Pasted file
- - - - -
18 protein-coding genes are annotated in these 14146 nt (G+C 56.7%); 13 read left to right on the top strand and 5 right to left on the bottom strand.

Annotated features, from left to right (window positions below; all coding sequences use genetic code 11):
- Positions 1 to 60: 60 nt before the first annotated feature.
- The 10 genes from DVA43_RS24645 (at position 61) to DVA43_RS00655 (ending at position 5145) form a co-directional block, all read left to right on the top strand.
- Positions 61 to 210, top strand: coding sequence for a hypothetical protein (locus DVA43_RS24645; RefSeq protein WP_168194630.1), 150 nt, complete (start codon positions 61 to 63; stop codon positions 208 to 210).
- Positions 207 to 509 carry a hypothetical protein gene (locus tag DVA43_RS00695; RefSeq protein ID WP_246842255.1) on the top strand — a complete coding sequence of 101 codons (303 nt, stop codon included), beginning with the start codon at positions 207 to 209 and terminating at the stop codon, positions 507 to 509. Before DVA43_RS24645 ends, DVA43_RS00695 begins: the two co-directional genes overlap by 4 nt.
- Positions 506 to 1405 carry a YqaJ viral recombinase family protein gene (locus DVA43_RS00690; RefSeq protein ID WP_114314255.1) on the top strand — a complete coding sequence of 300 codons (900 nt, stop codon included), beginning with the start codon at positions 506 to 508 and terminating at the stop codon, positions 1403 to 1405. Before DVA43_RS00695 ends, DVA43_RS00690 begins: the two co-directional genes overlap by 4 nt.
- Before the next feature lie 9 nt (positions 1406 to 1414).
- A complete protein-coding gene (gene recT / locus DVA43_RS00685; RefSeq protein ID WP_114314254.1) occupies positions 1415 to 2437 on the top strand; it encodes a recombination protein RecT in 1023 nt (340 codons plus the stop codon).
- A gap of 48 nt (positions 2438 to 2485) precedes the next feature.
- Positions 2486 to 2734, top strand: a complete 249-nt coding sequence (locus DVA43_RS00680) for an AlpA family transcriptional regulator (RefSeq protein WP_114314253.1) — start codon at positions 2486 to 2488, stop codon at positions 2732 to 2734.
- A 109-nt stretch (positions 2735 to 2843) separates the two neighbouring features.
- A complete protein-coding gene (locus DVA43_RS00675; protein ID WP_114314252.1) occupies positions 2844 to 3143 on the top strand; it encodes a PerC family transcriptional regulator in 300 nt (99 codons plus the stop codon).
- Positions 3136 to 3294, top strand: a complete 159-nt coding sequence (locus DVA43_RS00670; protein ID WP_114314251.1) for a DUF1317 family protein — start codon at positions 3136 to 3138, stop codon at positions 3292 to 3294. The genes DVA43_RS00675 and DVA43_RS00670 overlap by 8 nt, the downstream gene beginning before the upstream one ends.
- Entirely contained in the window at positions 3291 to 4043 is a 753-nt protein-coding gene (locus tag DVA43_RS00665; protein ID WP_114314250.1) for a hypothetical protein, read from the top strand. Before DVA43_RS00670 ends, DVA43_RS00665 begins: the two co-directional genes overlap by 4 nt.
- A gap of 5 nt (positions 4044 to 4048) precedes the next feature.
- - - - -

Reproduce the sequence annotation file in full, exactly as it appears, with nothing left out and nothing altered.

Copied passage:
18 protein-coding genes are annotated in these 14146 nt (G+C 56.7%); 13 read left to right on the top strand and 5 right to left on the bottom strand.

Annotated features, from left to right (window positions below; all coding sequences use genetic code 11):
- Positions 1 to 60: 60 nt before the first annotated feature.
- The 10 genes from DVA43_RS24645 (at position 61) to DVA43_RS00655 (ending at position 5145) form a co-directional block, all read left to right on the top strand.
- Positions 61 to 210, top strand: coding sequence for a hypothetical protein (locus DVA43_RS24645; RefSeq protein WP_168194630.1), 150 nt, complete (start codon positions 61 to 63; stop codon positions 208 to 210).
- Positions 207 to 509 carry a hypothetical protein gene (locus tag DVA43_RS00695; RefSeq protein ID WP_246842255.1) on the top strand — a complete coding sequence of 101 codons (303 nt, stop codon included), beginning with the start codon at positions 207 to 209 and terminating at the stop codon, positions 507 to 509. Before DVA43_RS24645 ends, DVA43_RS00695 begins: the two co-directional genes overlap by 4 nt.
- Positions 506 to 1405 carry a YqaJ viral recombinase family protein gene (locus DVA43_RS00690; RefSeq protein ID WP_114314255.1) on the top strand — a complete coding sequence of 300 codons (900 nt, stop codon included), beginning with the start codon at positions 506 to 508 and terminating at the stop codon, positions 1403 to 1405. Before DVA43_RS00695 ends, DVA43_RS00690 begins: the two co-directional genes overlap by 4 nt.
- Before the next feature lie 9 nt (positions 1406 to 1414).
- A complete protein-coding gene (gene recT / locus DVA43_RS00685; RefSeq protein ID WP_114314254.1) occupies positions 1415 to 2437 on the top strand; it encodes a recombination protein RecT in 1023 nt (340 codons plus the stop codon).
- A gap of 48 nt (positions 2438 to 2485) precedes the next feature.
- Positions 2486 to 2734, top strand: a complete 249-nt coding sequence (locus DVA43_RS00680) for an AlpA family transcriptional regulator (RefSeq protein WP_114314253.1) — start codon at positions 2486 to 2488, stop codon at positions 2732 to 2734.
- A 109-nt stretch (positions 2735 to 2843) separates the two neighbouring features.
- A complete protein-coding gene (locus DVA43_RS00675; protein ID WP_114314252.1) occupies positions 2844 to 3143 on the top strand; it encodes a PerC family transcriptional regulator in 300 nt (99 codons plus the stop codon).
- Positions 3136 to 3294, top strand: a complete 159-nt coding sequence (locus DVA43_RS00670; protein ID WP_114314251.1) for a DUF1317 family protein — start codon at positions 3136 to 3138, stop codon at positions 3292 to 3294. The genes DVA43_RS00675 and DVA43_RS00670 overlap by 8 nt, the downstream gene beginning before the upstream one ends.
- Entirely contained in the window at positions 3291 to 4043 is a 753-nt protein-coding gene (locus tag DVA43_RS00665; protein ID WP_114314250.1) for a hypothetical protein, read from the top strand. Before DVA43_RS00670 ends, DVA43_RS00665 begins: the two co-directional genes overlap by 4 nt.
- A gap of 5 nt (positions 4044 to 4048) precedes the next feature.